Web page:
Women: Conformity vs. Rebellion

Sand v.s. Tristan: Two forms of Feminism
Women Writers
Sand vs. Tristan
--Rebels I
--Rebels II
--George Sand
--Flora Tristan

Works Consulted














The Novelist v.s the Political Activist
George Sand (Aurore Dupin)
Flora Tristan
 "I know that I am the slave and you the lord. The law of the land has made you my master....you have the right of the stronger party, and society confirms you in it; but over my will, sir, you are powerless."
--Dialogue from George Sand's Indiana
(Winegarten, 107)

 "What moral sense can a woman have if she cannot call her soul her own, possesses nothing in her own name, and has been accustomed all her life to use her guile and charm as a means to escape from tyranny and constraint?"
--From Flora Tristan's Promenades dans Londres (Cross, 52)
Something in Common:
In 19th century France arose two women who symbolized women's rights and freedom. They were born a year apart, Flora Tristan in 1803 and Aurore Dupin in 1804. Both women were primarily raised by the women in their houses as both of their fathers died when they were young. Each married in an attempt to improve their lives: Aurore, to escape her mother and Tristan, to escape poverty. It is to the failure of both of their marriages that we can attribute their fame. Both found marriage as a male dominant system that enslaved women and as a result, they both tried to escape it. Aurore Dupin left her marriage, taking her children along with her, and began writing novels as a means of providing her family with income. Flora Tristan left her marriage and became involved in the woman's movement and soon also involved herself in the civil rights of all working class Parisians. Though similar circumstances brought these two women into the writing world, their views on women's roles and rights were not the same. In fact, though they both acknowledged each other's contributions to the women's movement they criticized each other's motives and styles.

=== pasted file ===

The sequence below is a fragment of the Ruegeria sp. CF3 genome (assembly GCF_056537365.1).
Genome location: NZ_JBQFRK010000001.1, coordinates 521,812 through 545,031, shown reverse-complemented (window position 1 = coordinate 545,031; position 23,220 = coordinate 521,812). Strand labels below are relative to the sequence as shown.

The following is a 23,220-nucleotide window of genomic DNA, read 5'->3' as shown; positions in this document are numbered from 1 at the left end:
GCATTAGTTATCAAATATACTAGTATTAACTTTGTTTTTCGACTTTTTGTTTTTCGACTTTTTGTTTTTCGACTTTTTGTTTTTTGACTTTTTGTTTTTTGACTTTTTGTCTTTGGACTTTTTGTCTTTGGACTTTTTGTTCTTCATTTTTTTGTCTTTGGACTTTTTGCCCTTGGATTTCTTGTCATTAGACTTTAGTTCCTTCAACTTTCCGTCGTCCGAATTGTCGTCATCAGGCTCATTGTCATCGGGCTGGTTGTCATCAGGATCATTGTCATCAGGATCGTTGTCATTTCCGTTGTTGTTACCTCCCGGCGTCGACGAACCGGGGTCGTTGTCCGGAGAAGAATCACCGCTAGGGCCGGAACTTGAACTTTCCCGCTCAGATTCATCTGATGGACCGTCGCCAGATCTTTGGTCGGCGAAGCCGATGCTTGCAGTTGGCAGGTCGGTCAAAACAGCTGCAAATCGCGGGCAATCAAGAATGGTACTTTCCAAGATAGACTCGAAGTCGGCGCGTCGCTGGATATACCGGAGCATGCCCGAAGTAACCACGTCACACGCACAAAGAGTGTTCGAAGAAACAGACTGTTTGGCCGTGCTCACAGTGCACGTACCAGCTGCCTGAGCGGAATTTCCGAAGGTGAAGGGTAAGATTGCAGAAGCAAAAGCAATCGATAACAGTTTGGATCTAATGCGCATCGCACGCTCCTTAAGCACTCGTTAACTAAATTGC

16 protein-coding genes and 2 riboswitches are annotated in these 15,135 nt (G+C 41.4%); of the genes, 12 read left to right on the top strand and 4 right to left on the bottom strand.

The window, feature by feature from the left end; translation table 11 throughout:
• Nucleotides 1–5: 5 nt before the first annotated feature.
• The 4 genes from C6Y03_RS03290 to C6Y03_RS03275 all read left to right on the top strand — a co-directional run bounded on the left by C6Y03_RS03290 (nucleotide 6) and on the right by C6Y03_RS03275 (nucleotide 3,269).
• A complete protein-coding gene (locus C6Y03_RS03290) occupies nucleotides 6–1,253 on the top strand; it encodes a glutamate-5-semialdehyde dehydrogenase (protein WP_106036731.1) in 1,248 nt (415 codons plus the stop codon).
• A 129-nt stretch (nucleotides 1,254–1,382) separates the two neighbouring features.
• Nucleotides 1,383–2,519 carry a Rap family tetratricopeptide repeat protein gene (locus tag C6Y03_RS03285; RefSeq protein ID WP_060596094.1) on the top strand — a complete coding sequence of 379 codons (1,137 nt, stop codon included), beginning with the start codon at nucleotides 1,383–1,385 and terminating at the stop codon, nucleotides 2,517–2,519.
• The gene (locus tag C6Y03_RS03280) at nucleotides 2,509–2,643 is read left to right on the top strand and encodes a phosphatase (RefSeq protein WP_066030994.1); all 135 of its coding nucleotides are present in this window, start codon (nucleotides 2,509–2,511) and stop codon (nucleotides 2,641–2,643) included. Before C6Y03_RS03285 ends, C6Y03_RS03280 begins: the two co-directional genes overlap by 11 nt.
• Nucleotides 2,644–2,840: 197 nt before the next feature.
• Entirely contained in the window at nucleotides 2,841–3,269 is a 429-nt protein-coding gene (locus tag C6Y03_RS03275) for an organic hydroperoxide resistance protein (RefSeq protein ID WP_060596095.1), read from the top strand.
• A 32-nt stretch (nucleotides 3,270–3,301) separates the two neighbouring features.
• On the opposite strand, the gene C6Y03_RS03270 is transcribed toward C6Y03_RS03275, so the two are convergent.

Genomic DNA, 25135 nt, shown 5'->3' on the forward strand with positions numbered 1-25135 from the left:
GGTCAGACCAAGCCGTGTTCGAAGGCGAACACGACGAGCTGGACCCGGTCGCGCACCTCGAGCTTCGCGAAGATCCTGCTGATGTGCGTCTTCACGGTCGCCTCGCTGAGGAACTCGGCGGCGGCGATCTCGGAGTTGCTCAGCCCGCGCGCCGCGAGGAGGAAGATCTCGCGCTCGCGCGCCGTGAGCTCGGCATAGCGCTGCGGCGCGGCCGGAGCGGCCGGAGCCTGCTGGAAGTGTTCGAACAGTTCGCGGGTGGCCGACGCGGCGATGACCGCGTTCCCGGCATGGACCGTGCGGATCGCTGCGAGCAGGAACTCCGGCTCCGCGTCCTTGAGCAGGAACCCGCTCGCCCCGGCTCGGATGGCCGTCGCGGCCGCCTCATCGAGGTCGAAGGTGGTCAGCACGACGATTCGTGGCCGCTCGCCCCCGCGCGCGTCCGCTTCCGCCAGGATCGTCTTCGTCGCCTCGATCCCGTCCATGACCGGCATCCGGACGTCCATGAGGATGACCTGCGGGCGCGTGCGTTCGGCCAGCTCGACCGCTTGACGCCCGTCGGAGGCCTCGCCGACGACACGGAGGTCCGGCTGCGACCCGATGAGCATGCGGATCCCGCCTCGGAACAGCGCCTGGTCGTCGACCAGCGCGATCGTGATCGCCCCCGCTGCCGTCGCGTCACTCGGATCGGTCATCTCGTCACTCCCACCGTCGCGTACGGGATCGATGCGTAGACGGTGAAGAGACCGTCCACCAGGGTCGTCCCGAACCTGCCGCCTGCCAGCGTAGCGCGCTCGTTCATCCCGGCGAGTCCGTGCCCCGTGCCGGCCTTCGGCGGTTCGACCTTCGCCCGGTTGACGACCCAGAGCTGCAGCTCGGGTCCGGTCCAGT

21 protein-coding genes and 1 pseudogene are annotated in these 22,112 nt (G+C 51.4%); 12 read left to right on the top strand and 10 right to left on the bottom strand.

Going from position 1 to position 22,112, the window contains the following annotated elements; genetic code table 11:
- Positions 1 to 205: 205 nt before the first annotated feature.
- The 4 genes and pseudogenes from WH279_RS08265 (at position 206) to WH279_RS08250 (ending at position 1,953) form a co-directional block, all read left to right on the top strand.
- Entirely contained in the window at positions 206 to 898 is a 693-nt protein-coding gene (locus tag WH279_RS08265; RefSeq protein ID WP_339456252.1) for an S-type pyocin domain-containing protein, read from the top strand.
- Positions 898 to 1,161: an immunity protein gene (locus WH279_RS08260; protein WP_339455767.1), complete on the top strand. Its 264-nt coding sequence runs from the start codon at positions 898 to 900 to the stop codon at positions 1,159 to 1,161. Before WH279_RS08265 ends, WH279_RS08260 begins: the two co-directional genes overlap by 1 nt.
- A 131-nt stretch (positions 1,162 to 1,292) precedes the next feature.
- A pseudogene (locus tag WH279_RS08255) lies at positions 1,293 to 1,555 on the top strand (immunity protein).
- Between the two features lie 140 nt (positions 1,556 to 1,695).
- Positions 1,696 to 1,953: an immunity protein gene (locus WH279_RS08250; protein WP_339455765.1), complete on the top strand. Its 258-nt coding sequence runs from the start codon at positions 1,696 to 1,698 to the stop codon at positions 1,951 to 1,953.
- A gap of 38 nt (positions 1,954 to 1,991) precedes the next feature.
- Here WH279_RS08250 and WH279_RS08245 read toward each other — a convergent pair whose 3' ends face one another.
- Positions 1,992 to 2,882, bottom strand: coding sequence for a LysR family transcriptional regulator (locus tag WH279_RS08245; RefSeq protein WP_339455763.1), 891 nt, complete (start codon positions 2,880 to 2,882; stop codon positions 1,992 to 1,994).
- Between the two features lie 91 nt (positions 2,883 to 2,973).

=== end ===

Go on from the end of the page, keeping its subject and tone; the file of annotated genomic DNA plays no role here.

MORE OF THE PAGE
Split Apart
George Sand was a novelist whose female characters were educated, intelligent individuals, unafraid to speak their minds and admired by men. Flora Tristan was a political activist who wrote newspaper articles and books to inspire the workers of France to form unions together and fight for their rights. George Sand once described Tristan as "sincere, active and courageous but also as overly proud, condescending and even ridiculous." (Newman) George Sand was not a supporter of female activists, who she believed only damaging women's liberation. For her, Flora Tristan had committed the biggest mistake: leaving her daughter behind when she separated from her husband. To Sand, Tristan was only encouraging the public's association between women's freedom and child abandonment. Having taken her own children with her when she left her husband, George Sand could not understand Tristan's neglect of her own daughter. "Did her mother [i.e., Tristan] love her? Why were they separated?" This misunderstanding only further established the class distinction between these two women. Sand was a Bourgeoisie and so could not relate to Tristan's financial explanation for leaving her child. (Dijkstra, 184)
At the same time, Flora Tristan could not understand or accept George Sand's form of activism. George Sand felt that women's demands for equality only alienated feminists from the public, as they would equate political equality with "freedom of passion."(Walton, 1001) Instead, she chose to write fiction, in the hopes of creating inspiring characters that would slowly help to redefine the roles of women. Tristan had two major problems with Sand: #1 that Sand wrote under a male pseudo name and #2 that Sand expressed her feminism through fiction. Tristan saw both of these aspects as "veils" that Sand timidly hid behind. By writing as a man, Tristan felt that Sand was doing an injustice to women, even though Sand never made a pretense to actually be a man. As for the use of fiction, Tristan felt that it only weakened Sand's political argument. "How effective can accusations be when they are disguised by fiction?" (Beik) In other words, how effective were Sand's political views if she did not claim them as her own but only as the hopes and desires of a made up character? Sand of course had done it intentionally, sticking to her belief that women were not ready for political action until they were liberated from marital oppression. Tristan, on the other hand, argued that it was only through political action that women could be liberated from marriage.